• phase out substances of concern and microfiber release
  • increase clothing utilisation
  • radically improve recycling
  • make effective use of resources and move to renewable inputs.

The Dutch National Circular Textile policy (2020) has a focus on high value recycling but less on higher steps on the R-ladder of circularity. With regards to recycling, extended producer responsibility (EPR) is a key driver to achieve these bold targets which are:

  • 25% recycled in new textile by 2025
  • 30% recycled and 20% sustainable materials by 2030
  • 100% sustainable materials by 2050

Looking at refuse, redesign and reuse there is currently research on incentives on how to halt over production and wastage but not on how to promote redesign, reuse and slow fashion, this is currently underdeveloped in the Netherlands.

About the Dutch Circular Textile Valley: Network governance in action

The National Dutch Circular Textile Valley (DCTV) mobilises and connects bottom-up, regional activities aimed at creating a national circular textile ecosystem and is an example of ‘Network governance’ in action. The DCTV aims to reach this objective through:

  • building and connecting a network of regional hubs
  • developing the preconditions for scaling circular initiatives together with the hubs
  • providing input for the development of policy instruments (for example, Extended Producer Responsibility).

The 4 regional hubs included within the DCTV focus on:

  • high-value recycling technology (Hub Twente)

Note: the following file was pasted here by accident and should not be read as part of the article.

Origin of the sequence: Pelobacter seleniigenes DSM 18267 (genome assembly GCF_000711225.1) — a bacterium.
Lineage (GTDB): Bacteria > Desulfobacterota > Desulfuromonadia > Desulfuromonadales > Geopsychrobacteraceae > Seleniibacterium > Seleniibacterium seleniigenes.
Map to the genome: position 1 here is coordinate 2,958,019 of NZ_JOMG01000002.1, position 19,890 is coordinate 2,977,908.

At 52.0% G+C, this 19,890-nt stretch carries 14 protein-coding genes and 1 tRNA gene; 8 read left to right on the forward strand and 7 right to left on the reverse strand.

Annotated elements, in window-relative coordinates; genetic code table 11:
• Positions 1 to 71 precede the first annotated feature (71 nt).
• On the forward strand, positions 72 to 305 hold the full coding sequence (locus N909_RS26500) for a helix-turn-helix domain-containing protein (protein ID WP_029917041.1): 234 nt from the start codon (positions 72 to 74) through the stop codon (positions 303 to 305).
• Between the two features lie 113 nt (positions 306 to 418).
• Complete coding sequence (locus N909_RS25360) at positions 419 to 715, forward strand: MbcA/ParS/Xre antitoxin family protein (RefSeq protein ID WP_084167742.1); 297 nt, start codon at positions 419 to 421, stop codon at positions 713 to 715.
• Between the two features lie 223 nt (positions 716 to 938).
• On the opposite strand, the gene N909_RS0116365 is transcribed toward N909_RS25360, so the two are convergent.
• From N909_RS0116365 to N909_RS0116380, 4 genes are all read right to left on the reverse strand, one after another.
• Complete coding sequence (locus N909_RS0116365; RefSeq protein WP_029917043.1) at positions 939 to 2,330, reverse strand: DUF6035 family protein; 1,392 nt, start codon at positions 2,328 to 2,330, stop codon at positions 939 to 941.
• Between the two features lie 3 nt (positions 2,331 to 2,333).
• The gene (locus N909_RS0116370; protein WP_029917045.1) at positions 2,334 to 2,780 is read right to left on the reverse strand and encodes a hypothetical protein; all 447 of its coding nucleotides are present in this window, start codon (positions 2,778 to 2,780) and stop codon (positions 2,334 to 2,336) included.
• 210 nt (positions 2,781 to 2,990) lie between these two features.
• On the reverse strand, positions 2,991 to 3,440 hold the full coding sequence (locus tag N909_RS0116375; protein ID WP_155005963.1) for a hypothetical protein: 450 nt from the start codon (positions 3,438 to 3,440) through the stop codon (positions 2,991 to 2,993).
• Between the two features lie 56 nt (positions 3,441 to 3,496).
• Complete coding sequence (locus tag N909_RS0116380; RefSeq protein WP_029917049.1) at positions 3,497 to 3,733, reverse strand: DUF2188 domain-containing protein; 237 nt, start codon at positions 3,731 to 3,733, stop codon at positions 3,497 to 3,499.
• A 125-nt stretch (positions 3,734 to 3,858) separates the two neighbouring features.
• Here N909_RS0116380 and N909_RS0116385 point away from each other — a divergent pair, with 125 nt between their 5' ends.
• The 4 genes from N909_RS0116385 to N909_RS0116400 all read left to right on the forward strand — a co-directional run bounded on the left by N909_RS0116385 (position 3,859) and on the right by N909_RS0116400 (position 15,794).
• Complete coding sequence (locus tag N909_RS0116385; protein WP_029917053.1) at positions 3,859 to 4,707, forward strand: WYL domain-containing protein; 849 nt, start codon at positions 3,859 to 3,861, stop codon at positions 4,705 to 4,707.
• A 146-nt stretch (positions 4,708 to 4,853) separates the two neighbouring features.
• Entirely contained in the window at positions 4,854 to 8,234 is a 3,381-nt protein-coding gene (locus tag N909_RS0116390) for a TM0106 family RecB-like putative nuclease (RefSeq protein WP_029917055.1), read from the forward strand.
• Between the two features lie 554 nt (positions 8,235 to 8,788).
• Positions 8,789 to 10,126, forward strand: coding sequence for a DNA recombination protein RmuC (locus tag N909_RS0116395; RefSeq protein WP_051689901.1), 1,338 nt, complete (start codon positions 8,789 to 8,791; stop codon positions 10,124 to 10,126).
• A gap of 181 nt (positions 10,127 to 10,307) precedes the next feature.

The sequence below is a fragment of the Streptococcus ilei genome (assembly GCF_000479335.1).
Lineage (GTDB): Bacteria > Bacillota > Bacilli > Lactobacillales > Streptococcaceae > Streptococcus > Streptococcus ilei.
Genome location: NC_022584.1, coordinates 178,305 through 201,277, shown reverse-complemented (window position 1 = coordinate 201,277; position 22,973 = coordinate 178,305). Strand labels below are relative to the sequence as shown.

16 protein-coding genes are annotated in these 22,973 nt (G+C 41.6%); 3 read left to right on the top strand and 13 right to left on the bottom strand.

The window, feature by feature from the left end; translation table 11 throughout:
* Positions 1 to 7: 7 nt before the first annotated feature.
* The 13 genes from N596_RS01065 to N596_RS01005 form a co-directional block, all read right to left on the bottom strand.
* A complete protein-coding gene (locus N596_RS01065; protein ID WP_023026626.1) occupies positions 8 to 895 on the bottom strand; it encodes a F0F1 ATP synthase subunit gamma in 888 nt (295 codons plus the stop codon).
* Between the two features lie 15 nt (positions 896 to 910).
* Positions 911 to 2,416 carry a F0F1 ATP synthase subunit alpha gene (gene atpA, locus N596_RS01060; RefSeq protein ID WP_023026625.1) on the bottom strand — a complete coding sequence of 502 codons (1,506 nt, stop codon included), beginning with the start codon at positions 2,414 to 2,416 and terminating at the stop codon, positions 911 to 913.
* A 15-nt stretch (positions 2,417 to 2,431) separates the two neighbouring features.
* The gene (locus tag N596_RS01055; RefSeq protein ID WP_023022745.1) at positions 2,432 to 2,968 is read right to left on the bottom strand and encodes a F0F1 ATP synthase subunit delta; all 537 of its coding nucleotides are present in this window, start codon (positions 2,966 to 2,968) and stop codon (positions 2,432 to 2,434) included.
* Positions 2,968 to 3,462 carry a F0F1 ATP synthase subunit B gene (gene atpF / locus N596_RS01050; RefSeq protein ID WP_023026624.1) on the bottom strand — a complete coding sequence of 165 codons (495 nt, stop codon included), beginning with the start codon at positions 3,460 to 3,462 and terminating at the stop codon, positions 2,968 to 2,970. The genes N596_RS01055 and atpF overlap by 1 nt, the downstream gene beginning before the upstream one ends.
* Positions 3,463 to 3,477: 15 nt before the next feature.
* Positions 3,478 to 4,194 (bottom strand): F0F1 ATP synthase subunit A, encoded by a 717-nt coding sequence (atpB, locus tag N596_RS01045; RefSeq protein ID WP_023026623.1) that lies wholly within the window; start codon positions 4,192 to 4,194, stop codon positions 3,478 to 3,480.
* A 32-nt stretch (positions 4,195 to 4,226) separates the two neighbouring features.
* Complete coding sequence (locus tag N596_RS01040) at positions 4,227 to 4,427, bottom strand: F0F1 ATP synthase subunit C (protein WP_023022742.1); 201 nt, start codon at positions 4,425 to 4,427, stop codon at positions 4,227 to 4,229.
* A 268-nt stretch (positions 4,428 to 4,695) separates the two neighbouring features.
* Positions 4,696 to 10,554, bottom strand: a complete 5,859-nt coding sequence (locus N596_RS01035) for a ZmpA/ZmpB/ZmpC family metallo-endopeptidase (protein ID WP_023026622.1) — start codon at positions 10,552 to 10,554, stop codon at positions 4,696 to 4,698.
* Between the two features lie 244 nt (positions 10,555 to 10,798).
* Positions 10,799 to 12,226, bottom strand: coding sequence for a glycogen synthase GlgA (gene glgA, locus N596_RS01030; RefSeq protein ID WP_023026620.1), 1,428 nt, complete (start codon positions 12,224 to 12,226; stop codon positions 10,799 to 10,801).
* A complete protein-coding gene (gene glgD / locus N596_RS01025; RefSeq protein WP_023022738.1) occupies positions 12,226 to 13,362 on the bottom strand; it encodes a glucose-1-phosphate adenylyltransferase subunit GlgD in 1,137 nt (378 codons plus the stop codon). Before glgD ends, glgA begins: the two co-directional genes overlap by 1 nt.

• circular workwear (Hub Tilburg)
  • circular design and new bio-based materials (Hub Arnhem-Wageningen)
  • circular aesthetics and high-value recycling (Hub Amsterdam Metropolitan Area).

More for circular economy practitioners

For further information about Jacqueline Cramer and her work, both of her books are free to download. They have become essential guides for circular economy practitioners across the world and they provide frameworks and in-depth case study examples for businesses and regions to implement circular economy initiatives.

About Jacqueline Cramer

Prof. dr. Jacqueline Cramer is currently visiting Australia to assist businesses, government, universities, and societal organisations transition to a circular economy.

Cramer has always combined her academic career with being a change agent in sustainability. She has held professorships at various universities since 1990 and is presently Professor of Sustainable Innovation at Utrecht University.

In government, Cramer was Minister of Housing, Spatial Planning and the Environment for the Netherlands (2007 –2010). She has worked as a practitioner for over 30 years, serving as the member of more than 120 Boards of government, industry and non-profit organisations.

Cramer is presently Chairperson of the Supervisory Board of Holland Circular Hotspot, execution of the Sustainable Concrete and Construction Steel Agreements, and of the Dutch Circular Textile Valley. She is also Patron of the Plastic Soup Foundation. As a member of the Amsterdam Economic Board, she is particularly in charge of the circular economy in the Amsterdam Metropolitan Area.

As mentioned previously, her extensive experience in implementing circular economy across companies and in regions led to 2 books being published by the Amsterdam Economic Board:

  • How Network Governance Powers the Circular Economy – Ten Guiding Principles for Building a Circular Economy, Based on Dutch Experiences (2020)
  • Building a Circular Future – Ten Takeaways for Global Changemakers (2022).